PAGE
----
# Web Monetization 100+20 Option: Read-Thru by Web Creator, with Highlighted Text

by Dr. Carol JVF Burns (website creator)
Follow along with the highlighted text while you listen!

Are you thinking about using COIL to monetize your website? Fantastic! Let's work together to break the annoying ad/subscription model that currently prevails.

In keeping with COIL's 100+20 recommendation, you might be looking for something extra to offer your COIL-subscribed users. How about an audio read-thru by you (the web creator), with highlighted text? This page, itself, is a sample of what a read-thru might look like. (If you haven't already done so, click the PLAY button in the green box above!) I also give complete instructions on how to do it, using basic HTML, CSS, and JavaScript.

Of course, there are lots of text-to-voice options available on the web. But—in my humble opinion—nothing can compare to you, the web creator, reading your own material. When users hear your voice, it increases their connection to you. It personalizes the page. Your reading (and your reading alone) can give the nuanced inflections intended with the written words. I think it would be really cool to have a web filled with millions of different pages read by their own creators.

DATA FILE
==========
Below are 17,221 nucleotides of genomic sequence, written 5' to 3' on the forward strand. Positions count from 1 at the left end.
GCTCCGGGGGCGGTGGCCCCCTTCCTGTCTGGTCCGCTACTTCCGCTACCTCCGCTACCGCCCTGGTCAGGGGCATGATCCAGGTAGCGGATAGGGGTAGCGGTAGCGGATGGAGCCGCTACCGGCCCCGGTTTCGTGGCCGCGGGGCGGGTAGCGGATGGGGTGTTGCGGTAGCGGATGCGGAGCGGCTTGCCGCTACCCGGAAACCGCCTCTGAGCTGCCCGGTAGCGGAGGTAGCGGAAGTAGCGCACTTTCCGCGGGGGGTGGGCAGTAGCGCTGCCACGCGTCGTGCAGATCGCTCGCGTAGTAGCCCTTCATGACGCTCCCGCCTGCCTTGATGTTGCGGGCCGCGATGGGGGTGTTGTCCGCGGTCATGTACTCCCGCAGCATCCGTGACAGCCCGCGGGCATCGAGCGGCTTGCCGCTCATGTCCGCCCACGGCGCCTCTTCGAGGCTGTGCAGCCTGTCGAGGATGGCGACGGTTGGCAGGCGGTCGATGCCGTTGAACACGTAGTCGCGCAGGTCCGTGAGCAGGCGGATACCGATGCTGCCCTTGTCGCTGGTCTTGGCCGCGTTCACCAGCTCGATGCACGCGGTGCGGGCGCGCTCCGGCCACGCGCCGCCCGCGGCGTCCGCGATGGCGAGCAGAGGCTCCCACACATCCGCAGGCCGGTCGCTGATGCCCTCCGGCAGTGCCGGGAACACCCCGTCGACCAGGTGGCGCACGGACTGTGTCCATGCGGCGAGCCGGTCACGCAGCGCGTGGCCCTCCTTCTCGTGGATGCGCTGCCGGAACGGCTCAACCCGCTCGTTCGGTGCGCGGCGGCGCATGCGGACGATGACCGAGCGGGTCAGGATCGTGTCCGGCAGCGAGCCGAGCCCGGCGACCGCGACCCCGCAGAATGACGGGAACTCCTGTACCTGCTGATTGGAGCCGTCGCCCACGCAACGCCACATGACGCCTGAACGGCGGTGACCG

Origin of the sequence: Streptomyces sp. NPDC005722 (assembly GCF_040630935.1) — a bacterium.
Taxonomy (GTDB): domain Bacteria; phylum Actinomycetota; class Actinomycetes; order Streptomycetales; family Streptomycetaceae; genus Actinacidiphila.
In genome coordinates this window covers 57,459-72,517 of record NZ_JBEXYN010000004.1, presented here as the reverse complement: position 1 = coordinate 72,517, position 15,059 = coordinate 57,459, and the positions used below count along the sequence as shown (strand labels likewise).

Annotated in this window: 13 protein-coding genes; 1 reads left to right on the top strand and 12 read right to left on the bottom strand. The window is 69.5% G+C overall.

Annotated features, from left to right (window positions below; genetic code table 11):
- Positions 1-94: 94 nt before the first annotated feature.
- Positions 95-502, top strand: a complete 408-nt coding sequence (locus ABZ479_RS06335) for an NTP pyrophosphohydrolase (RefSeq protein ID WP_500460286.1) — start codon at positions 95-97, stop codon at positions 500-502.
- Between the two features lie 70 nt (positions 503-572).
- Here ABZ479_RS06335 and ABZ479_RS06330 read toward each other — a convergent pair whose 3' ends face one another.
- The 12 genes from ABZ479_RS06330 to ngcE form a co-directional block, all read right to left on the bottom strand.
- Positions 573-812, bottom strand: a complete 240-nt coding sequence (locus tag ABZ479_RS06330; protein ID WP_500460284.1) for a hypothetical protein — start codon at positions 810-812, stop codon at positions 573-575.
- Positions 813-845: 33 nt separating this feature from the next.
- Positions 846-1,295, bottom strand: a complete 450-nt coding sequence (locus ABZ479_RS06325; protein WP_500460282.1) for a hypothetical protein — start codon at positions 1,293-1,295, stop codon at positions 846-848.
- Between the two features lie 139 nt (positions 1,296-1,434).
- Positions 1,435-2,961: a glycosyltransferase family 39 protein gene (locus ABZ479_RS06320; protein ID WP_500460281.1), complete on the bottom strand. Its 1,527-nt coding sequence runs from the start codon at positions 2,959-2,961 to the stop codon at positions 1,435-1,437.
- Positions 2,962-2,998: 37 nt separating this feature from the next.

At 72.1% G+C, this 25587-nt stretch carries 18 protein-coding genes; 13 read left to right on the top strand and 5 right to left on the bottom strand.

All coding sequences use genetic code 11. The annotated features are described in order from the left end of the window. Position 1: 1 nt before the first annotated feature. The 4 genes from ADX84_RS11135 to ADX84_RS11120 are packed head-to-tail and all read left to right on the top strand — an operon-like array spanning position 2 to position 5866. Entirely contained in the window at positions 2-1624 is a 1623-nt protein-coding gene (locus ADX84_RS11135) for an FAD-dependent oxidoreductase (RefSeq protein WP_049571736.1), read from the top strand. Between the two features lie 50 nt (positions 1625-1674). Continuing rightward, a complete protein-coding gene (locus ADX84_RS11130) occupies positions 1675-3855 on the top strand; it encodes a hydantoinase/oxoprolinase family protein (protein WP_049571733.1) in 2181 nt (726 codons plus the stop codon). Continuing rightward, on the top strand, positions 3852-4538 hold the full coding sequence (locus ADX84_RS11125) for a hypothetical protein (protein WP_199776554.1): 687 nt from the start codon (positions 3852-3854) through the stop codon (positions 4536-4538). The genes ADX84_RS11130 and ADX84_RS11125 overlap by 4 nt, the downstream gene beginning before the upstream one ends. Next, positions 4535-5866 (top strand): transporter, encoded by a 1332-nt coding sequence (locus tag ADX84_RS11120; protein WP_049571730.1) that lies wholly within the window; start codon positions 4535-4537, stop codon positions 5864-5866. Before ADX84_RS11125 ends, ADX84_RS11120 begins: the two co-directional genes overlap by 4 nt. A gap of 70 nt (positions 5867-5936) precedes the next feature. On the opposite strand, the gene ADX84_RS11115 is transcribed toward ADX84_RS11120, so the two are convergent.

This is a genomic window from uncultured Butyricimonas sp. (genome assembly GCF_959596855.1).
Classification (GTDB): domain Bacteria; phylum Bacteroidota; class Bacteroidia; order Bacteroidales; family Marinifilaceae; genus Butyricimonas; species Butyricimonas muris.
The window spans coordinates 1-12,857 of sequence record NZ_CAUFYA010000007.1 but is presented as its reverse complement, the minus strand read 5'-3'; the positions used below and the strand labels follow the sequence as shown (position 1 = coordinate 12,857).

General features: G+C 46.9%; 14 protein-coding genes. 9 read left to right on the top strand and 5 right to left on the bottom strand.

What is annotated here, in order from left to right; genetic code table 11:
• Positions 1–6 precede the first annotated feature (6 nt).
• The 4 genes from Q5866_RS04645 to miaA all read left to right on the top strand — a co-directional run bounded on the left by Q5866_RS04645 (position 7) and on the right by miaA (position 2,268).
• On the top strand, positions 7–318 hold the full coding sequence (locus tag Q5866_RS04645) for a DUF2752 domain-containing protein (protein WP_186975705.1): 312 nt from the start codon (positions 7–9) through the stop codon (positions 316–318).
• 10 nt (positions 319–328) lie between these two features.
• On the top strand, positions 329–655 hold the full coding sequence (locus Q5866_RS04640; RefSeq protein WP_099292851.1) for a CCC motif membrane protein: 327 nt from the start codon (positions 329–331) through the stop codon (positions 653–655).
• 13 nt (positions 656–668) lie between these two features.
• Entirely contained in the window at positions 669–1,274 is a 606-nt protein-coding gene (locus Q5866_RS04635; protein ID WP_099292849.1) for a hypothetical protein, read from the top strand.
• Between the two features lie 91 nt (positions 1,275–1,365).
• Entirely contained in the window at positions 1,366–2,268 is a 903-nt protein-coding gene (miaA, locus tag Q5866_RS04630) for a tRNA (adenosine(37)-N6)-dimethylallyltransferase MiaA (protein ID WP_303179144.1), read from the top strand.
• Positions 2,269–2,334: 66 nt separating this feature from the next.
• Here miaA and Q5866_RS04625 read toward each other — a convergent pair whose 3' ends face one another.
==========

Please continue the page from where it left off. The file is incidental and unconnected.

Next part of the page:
As you scan through the ‘how-to’ steps below, it may look like a lot of work. The first time you do it, it will likely take a few hours. But, after you've done it once (and have the code and helper file at-your-fingertips), it's easy. I should know! I've used this flow hundreds of times for all my math lessons!

For this page, I only chose to ‘read through’ these first few paragraphs, since my intention is merely to provide a sample of how it works!

# HOW TO DO IT

## STEP 1: Create stable web page content

This option won't work for a web page with frequently-changing content. You don't want to keep making new recordings!